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The following sections are reproduced from Grace Trott Roper‘s historical retrospective on how the Borough of Belmar came to be. The original booklet is © Copyright 1978 by Grace Trott Roper, Belmar, NJ and was printed by Hoffman Press, Belmar, NJ.

Duplication or reproduction is not permitted.


The Indians of Shark River were The Lenni Lenape Nation with traditions that showed they came from the Hudson Bay Area. They were of The Algonquin Race and the tribe‘s name was the “UNAMI” or “TURTLE CLAN.” Lenni Lenape when translated means Original People. The Lenni Lenape family was distinguished for its gentleness, its inate spirituality and its reverance for nature. They wore very little clothing and it was made from animal skins. The furside was worn out in the summer and turned in, in the winter. The squaws sometimes wore skirts made from Turkey feathers. They wrote on birch bark in what was a pictorial shorthand. They did no weaving or decorative pottery work.

The Indian chieftain was Wanamassoa. The records show he sold land to Galvin (Gowan) Drummond in 1687.

The names of the permanent Indian Camping Grounds back of the hill and the summer campsite in Belmar are no longer known.

The tribes dwellings were long, low arched structures called wickams. During times of famine, the natives ate snakes, eagles, and skunks. The usual food however was fish, wild game and bread made from corn meal and water. This was made into a thick mush and hung in a skin bag. This was later made into a little cake when needed. These cakes were later used by the early settlers on their long journeys and who called them “Journey Cakes.” Later the name became Johnny Cake according to our grandparents.

Migratory Indians descended on Belmar every Spring and stayed until Fall, thus it was a summer resort long before the advent of Columbus. It is not strange that the Indians chose this as their campsite. Because of its geographical position the Indians in their periodical wanderings, between the Great Lakes and the Coast crossed New Jersey by a direct route from Pennsylvania to the Raritan Bay and from there they just wandered down the coast.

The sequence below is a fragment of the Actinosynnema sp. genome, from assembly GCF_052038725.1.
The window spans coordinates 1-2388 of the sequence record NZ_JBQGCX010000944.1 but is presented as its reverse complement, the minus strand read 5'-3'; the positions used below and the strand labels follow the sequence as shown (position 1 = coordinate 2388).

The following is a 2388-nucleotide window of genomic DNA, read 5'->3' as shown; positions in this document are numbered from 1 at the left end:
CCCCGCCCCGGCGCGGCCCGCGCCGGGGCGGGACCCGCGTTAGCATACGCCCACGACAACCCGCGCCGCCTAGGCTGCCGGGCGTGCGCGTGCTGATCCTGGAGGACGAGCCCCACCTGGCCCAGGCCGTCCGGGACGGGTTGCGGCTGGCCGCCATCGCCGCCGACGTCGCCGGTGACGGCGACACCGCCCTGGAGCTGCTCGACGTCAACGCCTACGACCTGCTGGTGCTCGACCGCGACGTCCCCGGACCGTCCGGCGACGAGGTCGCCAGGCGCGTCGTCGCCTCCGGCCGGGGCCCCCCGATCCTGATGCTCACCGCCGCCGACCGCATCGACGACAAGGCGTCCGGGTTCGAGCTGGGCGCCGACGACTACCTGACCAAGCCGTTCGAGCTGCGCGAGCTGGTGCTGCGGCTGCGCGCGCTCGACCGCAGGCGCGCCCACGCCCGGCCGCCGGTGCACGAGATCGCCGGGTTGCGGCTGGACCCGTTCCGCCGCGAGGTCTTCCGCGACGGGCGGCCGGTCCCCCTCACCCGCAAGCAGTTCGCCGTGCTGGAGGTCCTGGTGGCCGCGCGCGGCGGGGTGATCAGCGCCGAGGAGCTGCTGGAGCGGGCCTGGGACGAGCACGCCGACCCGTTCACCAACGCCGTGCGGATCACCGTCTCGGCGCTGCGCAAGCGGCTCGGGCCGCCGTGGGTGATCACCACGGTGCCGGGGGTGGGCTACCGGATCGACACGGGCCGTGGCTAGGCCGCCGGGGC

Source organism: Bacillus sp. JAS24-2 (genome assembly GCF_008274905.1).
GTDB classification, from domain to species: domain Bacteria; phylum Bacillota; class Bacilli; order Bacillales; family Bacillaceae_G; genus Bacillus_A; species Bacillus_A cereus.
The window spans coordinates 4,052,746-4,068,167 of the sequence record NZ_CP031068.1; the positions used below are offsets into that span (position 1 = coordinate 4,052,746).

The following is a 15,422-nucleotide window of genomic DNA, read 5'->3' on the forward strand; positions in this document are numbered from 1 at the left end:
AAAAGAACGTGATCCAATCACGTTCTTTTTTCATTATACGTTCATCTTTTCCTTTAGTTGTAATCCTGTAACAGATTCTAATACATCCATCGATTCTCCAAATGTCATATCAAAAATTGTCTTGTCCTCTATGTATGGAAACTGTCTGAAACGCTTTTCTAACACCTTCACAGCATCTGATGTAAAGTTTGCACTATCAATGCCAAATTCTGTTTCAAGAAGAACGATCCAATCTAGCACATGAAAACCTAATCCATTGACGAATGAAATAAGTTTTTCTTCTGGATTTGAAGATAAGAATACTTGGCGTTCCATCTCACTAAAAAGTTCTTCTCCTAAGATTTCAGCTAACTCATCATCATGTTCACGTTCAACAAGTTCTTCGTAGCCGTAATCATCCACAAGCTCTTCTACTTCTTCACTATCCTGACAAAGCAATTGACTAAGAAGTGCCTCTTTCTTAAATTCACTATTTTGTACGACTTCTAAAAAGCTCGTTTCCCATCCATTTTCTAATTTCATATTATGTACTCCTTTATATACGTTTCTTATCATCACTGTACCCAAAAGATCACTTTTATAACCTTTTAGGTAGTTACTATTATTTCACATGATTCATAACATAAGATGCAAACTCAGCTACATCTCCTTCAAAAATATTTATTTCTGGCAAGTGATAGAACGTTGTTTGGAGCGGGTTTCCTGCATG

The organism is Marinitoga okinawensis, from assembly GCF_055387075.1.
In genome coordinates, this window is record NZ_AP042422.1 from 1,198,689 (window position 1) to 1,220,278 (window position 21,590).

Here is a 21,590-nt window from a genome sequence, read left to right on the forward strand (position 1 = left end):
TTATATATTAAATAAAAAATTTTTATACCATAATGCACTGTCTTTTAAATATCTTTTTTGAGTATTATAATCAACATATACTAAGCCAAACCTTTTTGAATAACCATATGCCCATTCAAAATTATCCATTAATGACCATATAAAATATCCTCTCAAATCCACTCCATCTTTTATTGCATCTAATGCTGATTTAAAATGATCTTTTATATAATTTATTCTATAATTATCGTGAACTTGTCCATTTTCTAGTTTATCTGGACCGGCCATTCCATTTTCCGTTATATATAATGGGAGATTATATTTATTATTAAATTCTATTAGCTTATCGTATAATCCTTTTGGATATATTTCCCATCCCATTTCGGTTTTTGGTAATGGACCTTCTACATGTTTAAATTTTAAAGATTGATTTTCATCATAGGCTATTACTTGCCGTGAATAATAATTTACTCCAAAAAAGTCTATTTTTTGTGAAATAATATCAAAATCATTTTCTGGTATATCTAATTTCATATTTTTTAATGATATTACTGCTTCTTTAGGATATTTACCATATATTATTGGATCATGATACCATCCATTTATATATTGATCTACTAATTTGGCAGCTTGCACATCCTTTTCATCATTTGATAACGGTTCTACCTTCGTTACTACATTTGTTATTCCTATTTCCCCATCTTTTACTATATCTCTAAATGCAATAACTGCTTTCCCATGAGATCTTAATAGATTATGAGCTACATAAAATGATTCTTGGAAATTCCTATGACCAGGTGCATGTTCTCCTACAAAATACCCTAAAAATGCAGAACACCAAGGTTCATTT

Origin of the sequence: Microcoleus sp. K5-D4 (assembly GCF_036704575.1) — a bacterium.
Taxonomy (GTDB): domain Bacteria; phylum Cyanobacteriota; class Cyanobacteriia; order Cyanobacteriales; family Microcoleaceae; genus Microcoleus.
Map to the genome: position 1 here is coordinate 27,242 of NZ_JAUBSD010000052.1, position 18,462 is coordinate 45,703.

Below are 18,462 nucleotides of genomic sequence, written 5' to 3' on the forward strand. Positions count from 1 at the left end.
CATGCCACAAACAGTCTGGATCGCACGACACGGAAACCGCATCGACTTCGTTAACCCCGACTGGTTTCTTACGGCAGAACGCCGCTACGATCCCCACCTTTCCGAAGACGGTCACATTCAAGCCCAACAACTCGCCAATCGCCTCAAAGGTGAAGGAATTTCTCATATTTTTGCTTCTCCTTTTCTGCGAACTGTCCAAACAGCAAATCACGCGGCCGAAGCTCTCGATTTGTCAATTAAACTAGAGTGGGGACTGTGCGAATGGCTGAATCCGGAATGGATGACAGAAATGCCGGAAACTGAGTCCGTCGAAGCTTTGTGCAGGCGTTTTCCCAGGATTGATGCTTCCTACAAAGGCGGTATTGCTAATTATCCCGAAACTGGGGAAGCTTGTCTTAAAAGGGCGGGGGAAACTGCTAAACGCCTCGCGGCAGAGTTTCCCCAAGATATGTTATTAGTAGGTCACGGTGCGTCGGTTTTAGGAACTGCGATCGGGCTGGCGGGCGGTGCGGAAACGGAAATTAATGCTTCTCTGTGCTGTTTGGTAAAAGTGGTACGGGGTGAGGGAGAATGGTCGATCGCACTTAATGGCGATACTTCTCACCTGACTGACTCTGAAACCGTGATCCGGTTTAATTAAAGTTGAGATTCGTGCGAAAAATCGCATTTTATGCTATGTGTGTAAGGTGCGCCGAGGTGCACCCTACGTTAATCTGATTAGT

The only permanent village site in the Shark River District in 1722 so far as the records show was a farm owned by a Hurley, located on Shark River. This was the home of Indian Will who died in 1800. What is now the section of Belmar along the river was at that time used as a temporary village and campsite.

A map of 1881 shows but three farms on the land directly south of Shark River. One belonged to Dick Newman, one to Dennis Newman and the third to Peter White. However, in May 1872 when Wm. L. Heyniger came to this district he recalled four farmers, the three mentioned and a fourth, Joseph Newman. All this land was purchased in 1820 from Andrew Bell. This same land was later sold to the Ocean Beach Association. Peter White one of the original owners of more than half of the Belmar area died in 1884.

It is to be noted that as late as 1887 Indians under Chief Masta were encamped at 9th Avenue doing basket weaving and fortune telling.

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